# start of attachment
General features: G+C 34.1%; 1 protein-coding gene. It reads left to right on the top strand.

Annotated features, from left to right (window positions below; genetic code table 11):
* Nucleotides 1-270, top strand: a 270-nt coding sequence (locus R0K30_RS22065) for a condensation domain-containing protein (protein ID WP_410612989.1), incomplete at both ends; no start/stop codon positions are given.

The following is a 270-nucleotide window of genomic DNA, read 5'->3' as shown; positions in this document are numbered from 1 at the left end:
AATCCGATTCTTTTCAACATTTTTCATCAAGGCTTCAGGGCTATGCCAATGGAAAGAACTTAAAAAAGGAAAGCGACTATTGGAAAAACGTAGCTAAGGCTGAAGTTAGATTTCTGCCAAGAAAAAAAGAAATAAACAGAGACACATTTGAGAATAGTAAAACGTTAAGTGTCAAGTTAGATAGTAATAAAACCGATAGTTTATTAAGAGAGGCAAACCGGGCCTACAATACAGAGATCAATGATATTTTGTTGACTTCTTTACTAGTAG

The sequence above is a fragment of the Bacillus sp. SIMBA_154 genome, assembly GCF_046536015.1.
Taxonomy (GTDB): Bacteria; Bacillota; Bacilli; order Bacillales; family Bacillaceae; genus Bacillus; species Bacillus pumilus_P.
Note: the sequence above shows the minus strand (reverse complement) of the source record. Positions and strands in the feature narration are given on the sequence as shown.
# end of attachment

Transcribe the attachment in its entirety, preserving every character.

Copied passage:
General features: G+C 34.1%; 1 protein-coding gene. It reads left to right on the top strand.

Annotated features, from left to right (window positions below; genetic code table 11):
* Nucleotides 1-270, top strand: a 270-nt coding sequence (locus R0K30_RS22065) for a condensation domain-containing protein (protein ID WP_410612989.1), incomplete at both ends; no start/stop codon positions are given.

The following is a 270-nucleotide window of genomic DNA, read 5'->3' as shown; positions in this document are numbered from 1 at the left end:
AATCCGATTCTTTTCAACATTTTTCATCAAGGCTTCAGGGCTATGCCAATGGAAAGAACTTAAAAAAGGAAAGCGACTATTGGAAAAACGTAGCTAAGGCTGAAGTTAGATTTCTGCCAAGAAAAAAAGAAATAAACAGAGACACATTTGAGAATAGTAAAACGTTAAGTGTCAAGTTAGATAGTAATAAAACCGATAGTTTATTAAGAGAGGCAAACCGGGCCTACAATACAGAGATCAATGATATTTTGTTGACTTCTTTACTAGTAG

The sequence above is a fragment of the Bacillus sp. SIMBA_154 genome, assembly GCF_046536015.1.
Taxonomy (GTDB): Bacteria; Bacillota; Bacilli; order Bacillales; family Bacillaceae; genus Bacillus; species Bacillus pumilus_P.
Note: the sequence above shows the minus strand (reverse complement) of the source record. Positions and strands in the feature narration are given on the sequence as shown.